|Publication number||US5544156 A|
|Application number||US 08/235,527|
|Publication date||Aug 6, 1996|
|Filing date||Apr 29, 1994|
|Priority date||Apr 29, 1994|
|Also published as||CA2188869A1, CA2188869C, CN1078987C, CN1147321A, DE69524403D1, DE69524403T2, EP0758504A1, EP0758504B1, WO1995030289A2, WO1995030289A3|
|Publication number||08235527, 235527, US 5544156 A, US 5544156A, US-A-5544156, US5544156 A, US5544156A|
|Inventors||Paul M. Teder, Lars-Magnus Ewerbring, Lars G. Brismark|
|Original Assignee||Telefonaktiebolaget Lm Ericsson|
|Export Citation||BiBTeX, EndNote, RefMan|
|Patent Citations (10), Non-Patent Citations (7), Referenced by (129), Classifications (23), Legal Events (5)|
|External Links: USPTO, USPTO Assignment, Espacenet|
The present invention relates generally to radiocommunication methods and systems and, more particularly, to the processing of code division multiple access (CDMA) signals.
The explosive growth in radio telecommunications requires continual improvement in the capacity, flexibility and quality of such systems. Evolution in this arena has seen the movement from analog to digital technology and from frequency division multiple access (FDMA) to time division multiple access (TDMA). Code division multiple access (CDMA) provides some special features as compared with current TDMA standards and may well be a good choice for future third generation systems. While changing among different technologies has increased capacity, improving the efficiency of system components is also necessary to provide the degree of additional capacity required by consumer demand. Thus, for example, continual efficiency improvements are being achieved in the transmitters and receivers of radiocommunication systems.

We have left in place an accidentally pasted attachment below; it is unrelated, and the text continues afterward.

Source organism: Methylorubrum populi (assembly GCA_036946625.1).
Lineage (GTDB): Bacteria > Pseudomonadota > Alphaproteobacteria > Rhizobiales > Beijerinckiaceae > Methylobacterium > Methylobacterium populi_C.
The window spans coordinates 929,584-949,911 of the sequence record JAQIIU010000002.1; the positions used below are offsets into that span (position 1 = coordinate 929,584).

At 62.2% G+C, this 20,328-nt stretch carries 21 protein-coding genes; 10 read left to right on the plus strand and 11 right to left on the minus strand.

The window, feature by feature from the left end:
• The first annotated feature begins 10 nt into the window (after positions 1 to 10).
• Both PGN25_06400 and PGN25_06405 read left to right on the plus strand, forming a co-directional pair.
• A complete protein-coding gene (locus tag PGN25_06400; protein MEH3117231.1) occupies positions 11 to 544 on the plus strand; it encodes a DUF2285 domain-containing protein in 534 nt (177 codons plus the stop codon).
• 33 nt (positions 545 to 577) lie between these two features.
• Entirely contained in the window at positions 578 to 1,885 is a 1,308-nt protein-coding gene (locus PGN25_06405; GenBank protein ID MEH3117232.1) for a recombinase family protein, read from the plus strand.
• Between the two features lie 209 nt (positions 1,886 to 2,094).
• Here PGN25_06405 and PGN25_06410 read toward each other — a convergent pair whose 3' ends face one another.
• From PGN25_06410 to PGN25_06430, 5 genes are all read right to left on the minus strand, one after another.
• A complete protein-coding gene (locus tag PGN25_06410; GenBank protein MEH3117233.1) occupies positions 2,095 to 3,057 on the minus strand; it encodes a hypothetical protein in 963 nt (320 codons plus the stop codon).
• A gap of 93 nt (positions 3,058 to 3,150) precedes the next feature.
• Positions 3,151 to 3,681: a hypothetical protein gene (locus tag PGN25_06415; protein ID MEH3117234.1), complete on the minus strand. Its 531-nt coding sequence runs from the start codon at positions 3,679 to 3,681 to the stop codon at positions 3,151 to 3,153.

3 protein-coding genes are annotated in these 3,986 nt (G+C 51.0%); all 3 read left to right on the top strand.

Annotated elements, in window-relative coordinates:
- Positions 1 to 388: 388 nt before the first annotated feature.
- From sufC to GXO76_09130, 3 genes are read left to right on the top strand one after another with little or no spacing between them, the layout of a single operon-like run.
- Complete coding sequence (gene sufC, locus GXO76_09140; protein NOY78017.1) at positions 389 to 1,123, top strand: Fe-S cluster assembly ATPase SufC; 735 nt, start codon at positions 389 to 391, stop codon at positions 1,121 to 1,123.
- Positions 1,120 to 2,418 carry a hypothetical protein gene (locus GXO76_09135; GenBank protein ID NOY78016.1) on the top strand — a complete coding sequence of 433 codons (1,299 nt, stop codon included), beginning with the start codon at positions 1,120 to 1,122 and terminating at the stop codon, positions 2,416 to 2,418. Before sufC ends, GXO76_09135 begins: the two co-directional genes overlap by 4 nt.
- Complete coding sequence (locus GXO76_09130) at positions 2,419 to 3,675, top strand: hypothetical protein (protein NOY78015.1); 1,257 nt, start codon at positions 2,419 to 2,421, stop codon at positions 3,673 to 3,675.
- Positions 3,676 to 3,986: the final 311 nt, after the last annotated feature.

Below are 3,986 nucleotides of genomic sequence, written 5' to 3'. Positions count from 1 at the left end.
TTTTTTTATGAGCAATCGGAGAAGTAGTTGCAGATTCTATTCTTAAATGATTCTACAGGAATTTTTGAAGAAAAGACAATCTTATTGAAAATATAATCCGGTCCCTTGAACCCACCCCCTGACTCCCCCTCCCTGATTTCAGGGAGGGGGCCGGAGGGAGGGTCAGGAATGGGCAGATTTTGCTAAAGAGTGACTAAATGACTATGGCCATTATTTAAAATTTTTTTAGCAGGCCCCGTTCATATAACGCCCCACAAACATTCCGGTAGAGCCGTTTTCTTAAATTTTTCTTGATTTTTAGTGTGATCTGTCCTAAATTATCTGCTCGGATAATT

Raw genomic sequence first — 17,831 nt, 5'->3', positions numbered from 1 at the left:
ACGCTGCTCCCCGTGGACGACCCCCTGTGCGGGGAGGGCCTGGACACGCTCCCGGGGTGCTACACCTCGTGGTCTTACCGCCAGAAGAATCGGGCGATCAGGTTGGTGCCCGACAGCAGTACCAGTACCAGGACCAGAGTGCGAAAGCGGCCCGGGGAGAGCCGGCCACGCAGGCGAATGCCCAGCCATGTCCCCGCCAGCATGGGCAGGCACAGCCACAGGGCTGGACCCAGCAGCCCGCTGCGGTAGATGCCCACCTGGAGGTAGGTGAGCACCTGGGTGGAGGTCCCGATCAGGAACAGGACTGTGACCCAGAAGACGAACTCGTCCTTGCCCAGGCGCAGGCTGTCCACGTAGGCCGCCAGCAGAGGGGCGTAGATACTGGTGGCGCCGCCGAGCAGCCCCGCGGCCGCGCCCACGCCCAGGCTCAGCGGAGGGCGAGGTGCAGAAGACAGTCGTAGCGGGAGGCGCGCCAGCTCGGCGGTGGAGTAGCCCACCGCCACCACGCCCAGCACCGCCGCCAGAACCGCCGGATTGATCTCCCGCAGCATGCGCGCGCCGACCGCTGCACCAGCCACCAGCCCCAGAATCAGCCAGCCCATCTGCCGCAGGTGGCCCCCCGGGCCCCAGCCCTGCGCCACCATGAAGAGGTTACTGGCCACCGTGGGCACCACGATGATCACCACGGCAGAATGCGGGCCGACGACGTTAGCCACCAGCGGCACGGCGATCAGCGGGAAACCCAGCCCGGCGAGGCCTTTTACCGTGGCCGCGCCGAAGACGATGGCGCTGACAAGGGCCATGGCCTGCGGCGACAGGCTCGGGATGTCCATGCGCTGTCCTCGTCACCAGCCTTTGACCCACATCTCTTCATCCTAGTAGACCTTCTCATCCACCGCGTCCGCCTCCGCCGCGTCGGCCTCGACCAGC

In receivers, reliable detection of data is dependent upon the ability of the receiver to resolve ambiguities in received signals. A receiver with superior detection performance relaxes the constraints of other parts of the communication system which translates into increased capacity, smaller size, reduced cost or some other advantage. For example, base stations with improved reception capabilities will allow mobile stations to use lower transmit power, resulting in immediate savings in battery power. Alternately, the improved signal detection can also be used to, for example, improve link quality.
Coherent detection, whereby the change of phase induced in a received radio signal by the radio channel is undone by correlation to a reference signal, is preferable for receivers to non-coherent detection which derives an estimate of the sought signal from both quadratures and thereby faces a loss of up to 3 dB relative to coherent detection. Thus, coherent rather than non-coherent detection is typically the preferred choice. Techniques for both coherent and non-coherent detection are well known, but their usage depends on the availability of reference signals. If a reference signal exists, coherent detection is the typical choice, otherwise non-coherent detection must be used. The reference signal can be a dedicated pilot signal or simply pilot symbols known to the receiver which are interspersed with the data signal.